User Question:

“The discussion of interflow seems to be generally new in the presentation but welcome nonetheless.  Is the software addressing movement in all directions?  Jim mentioned the “sideways” component which is typically less than the vertical migration component in unsaturated soils.  Does the program address saturated conditions that are common in fine grain soils during the winter?”

“The discussion suggests that the upper 600mm is the limit of impact that soils have on infiltration or storage capacity.  I would assert that it depends on the nature of the material and any boundary layers at depth.  I have done hundreds of test pits in fine grained soils with saturated zones well below 600mm in native soils.  I have also done dozens of holes through turf and topsoil to consolidated clays showing little to no penetration as might be expected leading to the valid conclusion that 300mm of topsoil can have a huge impact on rainfall storage.”



Jim’s Response:

“I agree that all soils are different and site specific conditions need to be considered. Having said that there are some generalizations that can be made regarding the flow of water through soils. If I know the processes under which the soil formed I can tell you how the water moves. I have provided a second set of graphics that shows to very different soil types.”

“The figure on the left shows a very typical Podzol that is found in BC and that has formed under a forest cover. The red stains are iron oxides that are leached out to the humus and upper portions of the soil. This indicates a primary chemical process that includes oxidation and exposure to oxygen in the form of air from the surface. Because the rust is transported by water it is very easy to see the depth to which the water typically penetrates the soil profile. Since the underlying soils started out the same as the upper soils following the last glaciation the differences have taken some 10,000 years to develop.  I would say that the predominant soil in BC are the Podzols and that the typical depth of water penetration is not more than 600 mm. If you were to dig down through the reddish soil horizon you would find that the soil is dry and that the water table is some depth below the level where the colour changes.”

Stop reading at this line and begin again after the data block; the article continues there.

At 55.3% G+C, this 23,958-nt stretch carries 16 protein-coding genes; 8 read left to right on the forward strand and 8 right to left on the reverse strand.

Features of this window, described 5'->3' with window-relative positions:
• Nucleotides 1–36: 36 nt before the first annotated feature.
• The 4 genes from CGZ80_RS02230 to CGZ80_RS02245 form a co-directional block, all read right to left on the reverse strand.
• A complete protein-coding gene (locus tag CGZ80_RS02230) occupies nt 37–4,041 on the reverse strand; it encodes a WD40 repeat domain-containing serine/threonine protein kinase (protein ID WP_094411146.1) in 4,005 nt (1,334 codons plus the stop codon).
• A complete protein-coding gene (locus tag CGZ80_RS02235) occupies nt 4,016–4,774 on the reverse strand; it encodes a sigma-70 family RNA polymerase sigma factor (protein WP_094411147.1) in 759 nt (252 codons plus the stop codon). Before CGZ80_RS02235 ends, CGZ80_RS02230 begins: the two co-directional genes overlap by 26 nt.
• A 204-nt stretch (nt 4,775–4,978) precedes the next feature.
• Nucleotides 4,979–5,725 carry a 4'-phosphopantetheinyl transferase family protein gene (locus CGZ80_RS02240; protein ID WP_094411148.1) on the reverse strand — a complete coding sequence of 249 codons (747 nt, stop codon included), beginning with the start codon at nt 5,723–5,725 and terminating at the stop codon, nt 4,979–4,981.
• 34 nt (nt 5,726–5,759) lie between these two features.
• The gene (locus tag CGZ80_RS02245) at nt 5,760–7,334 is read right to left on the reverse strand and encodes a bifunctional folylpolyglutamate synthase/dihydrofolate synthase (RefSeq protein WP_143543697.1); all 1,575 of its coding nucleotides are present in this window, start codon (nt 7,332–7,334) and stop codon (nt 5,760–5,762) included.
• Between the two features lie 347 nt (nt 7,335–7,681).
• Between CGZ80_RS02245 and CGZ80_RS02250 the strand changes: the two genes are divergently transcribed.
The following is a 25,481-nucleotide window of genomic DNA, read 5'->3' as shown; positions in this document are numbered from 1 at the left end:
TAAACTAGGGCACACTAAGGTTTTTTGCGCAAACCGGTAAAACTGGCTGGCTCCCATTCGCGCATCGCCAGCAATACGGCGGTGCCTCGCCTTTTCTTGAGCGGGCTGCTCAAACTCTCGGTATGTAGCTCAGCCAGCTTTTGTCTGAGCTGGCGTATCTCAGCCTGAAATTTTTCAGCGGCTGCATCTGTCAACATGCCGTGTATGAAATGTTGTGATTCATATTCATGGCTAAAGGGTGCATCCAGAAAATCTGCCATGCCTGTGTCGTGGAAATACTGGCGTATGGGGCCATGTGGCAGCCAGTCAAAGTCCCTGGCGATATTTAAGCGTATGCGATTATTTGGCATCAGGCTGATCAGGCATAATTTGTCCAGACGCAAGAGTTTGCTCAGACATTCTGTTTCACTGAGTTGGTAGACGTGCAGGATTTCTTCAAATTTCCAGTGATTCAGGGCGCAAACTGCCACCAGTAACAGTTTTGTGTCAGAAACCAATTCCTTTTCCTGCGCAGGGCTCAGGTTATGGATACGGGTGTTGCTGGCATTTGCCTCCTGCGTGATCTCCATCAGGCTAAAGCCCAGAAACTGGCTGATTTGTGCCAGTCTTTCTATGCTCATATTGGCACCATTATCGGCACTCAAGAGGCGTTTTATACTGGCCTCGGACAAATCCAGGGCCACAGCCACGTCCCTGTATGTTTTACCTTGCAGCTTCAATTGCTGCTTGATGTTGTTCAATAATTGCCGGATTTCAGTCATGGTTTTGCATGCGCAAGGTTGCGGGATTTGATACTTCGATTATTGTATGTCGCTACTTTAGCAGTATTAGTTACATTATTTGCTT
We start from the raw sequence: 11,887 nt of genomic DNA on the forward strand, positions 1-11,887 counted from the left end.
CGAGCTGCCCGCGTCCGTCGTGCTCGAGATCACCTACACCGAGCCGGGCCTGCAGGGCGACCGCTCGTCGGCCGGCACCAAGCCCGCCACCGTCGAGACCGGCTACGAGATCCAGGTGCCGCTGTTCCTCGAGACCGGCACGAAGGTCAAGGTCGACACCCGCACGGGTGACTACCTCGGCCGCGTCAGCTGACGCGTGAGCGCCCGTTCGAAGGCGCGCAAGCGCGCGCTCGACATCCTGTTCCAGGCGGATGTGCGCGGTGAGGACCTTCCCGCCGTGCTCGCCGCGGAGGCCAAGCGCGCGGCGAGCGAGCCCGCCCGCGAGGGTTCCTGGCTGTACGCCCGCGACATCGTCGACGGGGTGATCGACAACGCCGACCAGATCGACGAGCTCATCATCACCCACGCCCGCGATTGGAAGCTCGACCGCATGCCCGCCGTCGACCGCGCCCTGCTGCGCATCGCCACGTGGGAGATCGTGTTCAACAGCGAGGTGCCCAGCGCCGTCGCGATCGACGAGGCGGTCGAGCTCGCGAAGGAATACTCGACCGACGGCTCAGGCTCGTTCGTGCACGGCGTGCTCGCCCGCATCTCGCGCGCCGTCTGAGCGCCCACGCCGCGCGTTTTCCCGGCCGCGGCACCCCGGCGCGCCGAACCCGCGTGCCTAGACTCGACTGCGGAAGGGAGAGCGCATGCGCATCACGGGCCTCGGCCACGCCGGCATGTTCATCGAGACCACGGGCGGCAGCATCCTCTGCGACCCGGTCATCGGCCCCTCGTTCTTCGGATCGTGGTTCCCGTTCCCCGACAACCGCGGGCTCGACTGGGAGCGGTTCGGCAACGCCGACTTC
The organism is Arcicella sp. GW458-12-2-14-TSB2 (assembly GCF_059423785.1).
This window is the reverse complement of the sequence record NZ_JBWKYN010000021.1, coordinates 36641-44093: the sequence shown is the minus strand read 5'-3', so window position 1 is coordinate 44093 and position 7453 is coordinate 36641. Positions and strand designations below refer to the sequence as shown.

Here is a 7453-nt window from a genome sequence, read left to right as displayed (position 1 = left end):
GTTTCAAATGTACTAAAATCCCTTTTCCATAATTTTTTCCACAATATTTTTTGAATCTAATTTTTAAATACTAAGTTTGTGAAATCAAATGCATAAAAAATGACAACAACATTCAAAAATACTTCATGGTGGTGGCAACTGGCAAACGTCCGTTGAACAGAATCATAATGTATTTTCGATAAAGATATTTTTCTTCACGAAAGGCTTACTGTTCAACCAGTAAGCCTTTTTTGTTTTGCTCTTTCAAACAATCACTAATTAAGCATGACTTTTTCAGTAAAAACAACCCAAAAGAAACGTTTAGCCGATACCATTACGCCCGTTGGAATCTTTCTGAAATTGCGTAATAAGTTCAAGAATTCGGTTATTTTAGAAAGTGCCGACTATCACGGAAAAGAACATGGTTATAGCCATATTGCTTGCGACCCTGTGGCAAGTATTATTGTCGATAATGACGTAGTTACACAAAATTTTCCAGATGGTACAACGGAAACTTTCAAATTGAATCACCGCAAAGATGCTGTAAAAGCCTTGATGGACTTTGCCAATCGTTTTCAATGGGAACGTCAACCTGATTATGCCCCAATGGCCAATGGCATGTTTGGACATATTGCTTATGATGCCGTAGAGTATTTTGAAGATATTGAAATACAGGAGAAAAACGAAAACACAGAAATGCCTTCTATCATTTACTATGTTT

“The figure on the right shows a Gleysol which is formed under conditions that include long periods of saturation. The colors indicate considerable periods of limited oxygen and the chemical processes are primarily reduction. In this case the water would have moved up from below as well as down from the surface to  saturate the soil for extended periods. There are small pockets of Gleysolic soils found throughout BC and they are often readily identified because the surface vegetation tends to be water tolerant plants. If you were to dig down through these soil layers you may find that occasionally it may be dry but that the water table would be quite near the surface.

“The lesson in this and the study of soil formation is that water does not move continuously downward as a result of saturated conditions. Generally the hydrologically active soil layers are limited to the upper 600 mm or so with a majority of situations the groundwater levels are deeper. In these cases the water will move sideways until one of two things occurs: 1) it reaches a stream, or 2) it finds a discontinuity in the soil that would allow it to move downward.  As always, there are exceptions to these rules and that indicates a need to understand the soils that are present on a site so as to be able to describe how the water moves through the soil.”

“I hope this information can start an in-depth discussion and consideration of soil conditions particularly how the soils are hydrologically active.”